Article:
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Finished radiation therapy, how will I know if it worked

djs123
Posts: 102
Joined: Jan 2012

My husband finished IMRT on May 14th is also on HT. We wanted to know what happens next, expecting some sort of a test to determine the results. The oncologist said that the urologist (appt on June14th) would probably take a psa 3 months down the line then we would have an idea of how well it worked. He said a PSA test in one months time might show a false psa since he's on HT. (I think I have that statement right)
Is this true, do we really have to wait 3 months to know how it's worked. It's scary not knowing whats' going on. I realize what an understatement I have just made, but nonetheless, I'm sure you can all relate.
Thank....s any light you can shed would be appreciated.

Kongo's picture
Kongo
Posts: 1167
Joined: Mar 2010

Djs,

After radiation treatment all the cancer cells don't die at once. Radiation damages the DNA so that the cells cannot go through mitosis and continue to expand. Since cancer cells are fairly slow growing and they all started growing at different times they will be attempting to divide at different times. Also, sometimes it takes a generation or two of cells before the damage to the DNA takes effect and the cells die. So, what you get is a gradual decrease in the PSA reading over time until you reach a nadir, or low point, which is a consistent and stable low level, generally below 1 ng/ml. It can take a couple of years to reach nadir.

There is also a phenomenon known as a "PSA bounce" where after some decline, there is a spike upward and then continues on a downward trend toward nadir. They don't really know what causes a PSA bounce but it happens to about a third of all men who undergo radiation treatment. Just something to keep in mind.

When you are also on HT it's impossible to tell if the low PSA levels are a result of the radiation or the HT which is depriving the cancer cells of the testosterone they need to grow. Once you go off HT and testosterone levels return to normal then they can begin to assess the effect of the radiation treatment by tracking the decline in PSA levels over time.

You should continue to monitor PSA levels on a regular basis. After you reach nadir, the doctor will probably want to have it checked every six months or so. If the PSA should start to rise above nadir it could be an indication of a recurrence. After radiation, a recurrence is usually defined as a 3 or more PSA rises and a level that is 2.0 ng/ml above what your nadir was. So, for example, if your nadir was 0.5 ng/ml and your PSA rose three consecutive times and the third time was say 2.8, then you would be considered to have had a recurrence and may wish to restart HT.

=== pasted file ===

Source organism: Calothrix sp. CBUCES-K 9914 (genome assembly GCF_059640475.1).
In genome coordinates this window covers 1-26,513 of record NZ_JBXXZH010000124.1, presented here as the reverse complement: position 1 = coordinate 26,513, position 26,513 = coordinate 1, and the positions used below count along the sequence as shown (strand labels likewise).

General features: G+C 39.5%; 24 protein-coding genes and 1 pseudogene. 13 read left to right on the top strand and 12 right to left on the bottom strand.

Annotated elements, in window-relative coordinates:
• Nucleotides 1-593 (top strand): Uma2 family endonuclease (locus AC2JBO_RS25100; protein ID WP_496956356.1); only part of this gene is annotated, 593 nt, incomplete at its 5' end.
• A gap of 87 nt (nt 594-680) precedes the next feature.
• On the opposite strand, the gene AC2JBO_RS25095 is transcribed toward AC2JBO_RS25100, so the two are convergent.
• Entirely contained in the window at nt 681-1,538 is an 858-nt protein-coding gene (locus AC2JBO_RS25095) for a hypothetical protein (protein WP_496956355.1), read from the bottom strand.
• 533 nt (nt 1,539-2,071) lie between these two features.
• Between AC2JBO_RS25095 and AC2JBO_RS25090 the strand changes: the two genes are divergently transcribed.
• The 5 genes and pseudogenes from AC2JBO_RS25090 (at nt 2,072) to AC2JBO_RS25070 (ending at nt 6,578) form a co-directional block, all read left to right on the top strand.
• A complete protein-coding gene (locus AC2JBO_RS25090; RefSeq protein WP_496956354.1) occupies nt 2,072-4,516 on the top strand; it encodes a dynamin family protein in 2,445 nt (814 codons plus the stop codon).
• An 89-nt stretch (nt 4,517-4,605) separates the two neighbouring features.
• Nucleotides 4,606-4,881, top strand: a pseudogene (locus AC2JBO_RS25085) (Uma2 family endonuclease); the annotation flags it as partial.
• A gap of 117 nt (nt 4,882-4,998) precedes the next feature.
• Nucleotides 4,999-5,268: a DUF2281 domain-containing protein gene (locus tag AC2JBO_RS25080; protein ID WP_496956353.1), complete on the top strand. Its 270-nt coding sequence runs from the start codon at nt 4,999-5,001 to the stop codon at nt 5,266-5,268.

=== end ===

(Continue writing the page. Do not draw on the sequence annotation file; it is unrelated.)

Hope this helps.

K

tarhoosier
Posts: 181
Joined: Aug 2006

D:
This is our world, one with few knowns. We lived much of life comfortable in the (false) knowledge that we rule our life. Now we know that to be false.
If Mr. D is on androgen reducing therapy, which I assume he is, then any psa will be affected by that first. The results of the radiation will be unknown until some months after the hormone reducing medication leaves the body, which may be some time in the future. I can tell you that the radiation worked. Whatever else is involved, the radiation certainly did, and does, what it should, and for some months or years to come. Kongo addressed that. Is it sufficient? Re-read my first sentence.
My partner assumes the best. It is a kind of denial, but for healthful reasons. It improves her life and gives her the sense that all is well. There is no reason her quality of life should be impacted by my treatments and prognosis. It also prevents me from having to deal with her anxiety, as well as that of my own. It works for her, and for us. I can lay awake at night and wonder about what is happening to my cells; she can sleep secure.

djs123
Posts: 102
Joined: Jan 2012

Thanks so much for your replies. I guess all we can do is wait and see ! Good to have such a wonderful place as this to get information,
Will post updates
God bless

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